When the bomb dropped about the arrest of Dominique Strauss-Kahn, all of Paris was abuzz.
The dust settled, and the French elite came out swinging for their compatriot. In The Daily Beast, Bernard-Henri Lévy wrote:
... And what I know even more is that the Strauss-Kahn I know, who has been my friend for 20 years and who will remain my friend, bears no resemblance to this monster, this caveman, this insatiable and malevolent beast now being described nearly everywhere. Charming, seductive, yes, certainly; a friend to women and, first of all, to his own woman, naturally, but this brutal and violent individual, this wild animal, this primate, obviously no, it's absurd...
"A friend to women" is not how M. Strauss-Kahn is being described by anyone else. Monsieur Lévy, who wears his Charvet shirts unbuttoned almost to the waist, seems to be a "friend" to women himself, if not to his "own woman." After a couple of years of rumors of Lévy's relationship with heiress Daphne Guiness, they are now a public couple, she as his mistress.
This in a May 6th piece called "Tina Brown Is Still Hungry for Buzz" in The New York Times:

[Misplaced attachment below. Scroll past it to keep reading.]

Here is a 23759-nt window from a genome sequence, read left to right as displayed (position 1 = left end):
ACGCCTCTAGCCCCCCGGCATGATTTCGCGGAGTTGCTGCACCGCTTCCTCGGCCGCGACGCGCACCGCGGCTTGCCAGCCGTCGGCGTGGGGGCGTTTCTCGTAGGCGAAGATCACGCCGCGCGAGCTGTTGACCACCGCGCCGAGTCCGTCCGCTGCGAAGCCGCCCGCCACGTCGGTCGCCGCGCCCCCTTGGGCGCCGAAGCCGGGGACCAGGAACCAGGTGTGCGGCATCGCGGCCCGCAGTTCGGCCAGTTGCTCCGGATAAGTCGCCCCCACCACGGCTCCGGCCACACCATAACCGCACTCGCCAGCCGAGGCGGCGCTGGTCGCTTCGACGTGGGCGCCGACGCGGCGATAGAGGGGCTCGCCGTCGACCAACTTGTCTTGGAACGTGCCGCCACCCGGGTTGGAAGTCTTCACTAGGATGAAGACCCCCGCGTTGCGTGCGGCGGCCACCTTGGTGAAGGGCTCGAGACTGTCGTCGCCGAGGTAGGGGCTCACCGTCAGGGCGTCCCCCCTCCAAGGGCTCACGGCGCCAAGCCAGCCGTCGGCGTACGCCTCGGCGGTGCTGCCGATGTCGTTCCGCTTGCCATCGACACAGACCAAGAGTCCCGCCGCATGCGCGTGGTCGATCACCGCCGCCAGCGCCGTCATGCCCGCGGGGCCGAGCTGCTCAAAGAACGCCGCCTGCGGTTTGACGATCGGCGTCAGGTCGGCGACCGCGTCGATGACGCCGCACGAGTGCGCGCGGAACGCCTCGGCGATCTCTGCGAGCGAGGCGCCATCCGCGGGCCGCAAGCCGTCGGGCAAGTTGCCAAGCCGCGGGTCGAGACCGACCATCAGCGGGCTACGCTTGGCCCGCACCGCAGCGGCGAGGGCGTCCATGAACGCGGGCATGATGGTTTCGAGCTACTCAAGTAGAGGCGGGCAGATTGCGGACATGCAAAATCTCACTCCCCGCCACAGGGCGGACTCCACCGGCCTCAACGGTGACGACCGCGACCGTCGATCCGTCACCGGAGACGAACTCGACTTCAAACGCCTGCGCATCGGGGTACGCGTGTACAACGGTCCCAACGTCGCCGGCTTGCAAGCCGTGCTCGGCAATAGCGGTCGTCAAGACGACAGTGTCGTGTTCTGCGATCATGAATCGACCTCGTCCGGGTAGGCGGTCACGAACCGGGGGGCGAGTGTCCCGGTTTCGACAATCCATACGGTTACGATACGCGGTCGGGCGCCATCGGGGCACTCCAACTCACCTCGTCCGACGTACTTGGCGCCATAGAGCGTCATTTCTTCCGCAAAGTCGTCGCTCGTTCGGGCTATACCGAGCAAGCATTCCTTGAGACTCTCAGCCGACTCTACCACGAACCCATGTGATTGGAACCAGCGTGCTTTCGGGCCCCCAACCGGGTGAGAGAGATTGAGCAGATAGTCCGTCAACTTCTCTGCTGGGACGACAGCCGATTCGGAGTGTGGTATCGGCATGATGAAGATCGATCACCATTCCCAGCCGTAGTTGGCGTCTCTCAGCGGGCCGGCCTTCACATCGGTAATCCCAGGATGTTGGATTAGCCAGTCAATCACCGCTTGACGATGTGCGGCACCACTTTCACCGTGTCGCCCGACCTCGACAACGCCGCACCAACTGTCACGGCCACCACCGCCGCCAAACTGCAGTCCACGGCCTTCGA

... Suddenly the French philosopher Bernard-Henri Lévy wafted in, dressed in black and trailing a cloud of cologne and his mistress, Daphne Guinness, who was wearing a revealing black cat suit and heelless Alexander McQueen platform shoes...
It seems BHL might prefer his friend to receive preferential treatment, as he no doubt would have in France. Is it that Lévy would like Strauss-Kahn to receive this because he's a rich French white male?
There are cultural differences coming into play between our two countries in how we're looking at this scandal and how it's playing out. Stephen Clarke wrote a great piece for The New York Times called Droit du Dirty Old Men that's definitely worth a read in understanding French attitudes. I also liked this piece in the LA Times -- "DSK and France's code of silence" -- about how there must be a happy medium between "the French embrace of satyriasis among political leaders and Americans' puritanical intolerance of sexual impropriety..."
Yes, like anyone else, rich or poor, Strauss-Kahn deserves a fair trial. And, hopefully, the judge and jury won't be looking at just the face of either Dominique Strauss-Kahn or his accusor -- the color of their skin or how expensive their dress -- to determine his innocence or guilt.
That is the American way, Monsieur Lévy. At least, it's our ideal.
All photos by Beth Arnold.
Beth Arnold lives and writes in Paris. To see more of her work, go to www.betharnold.com.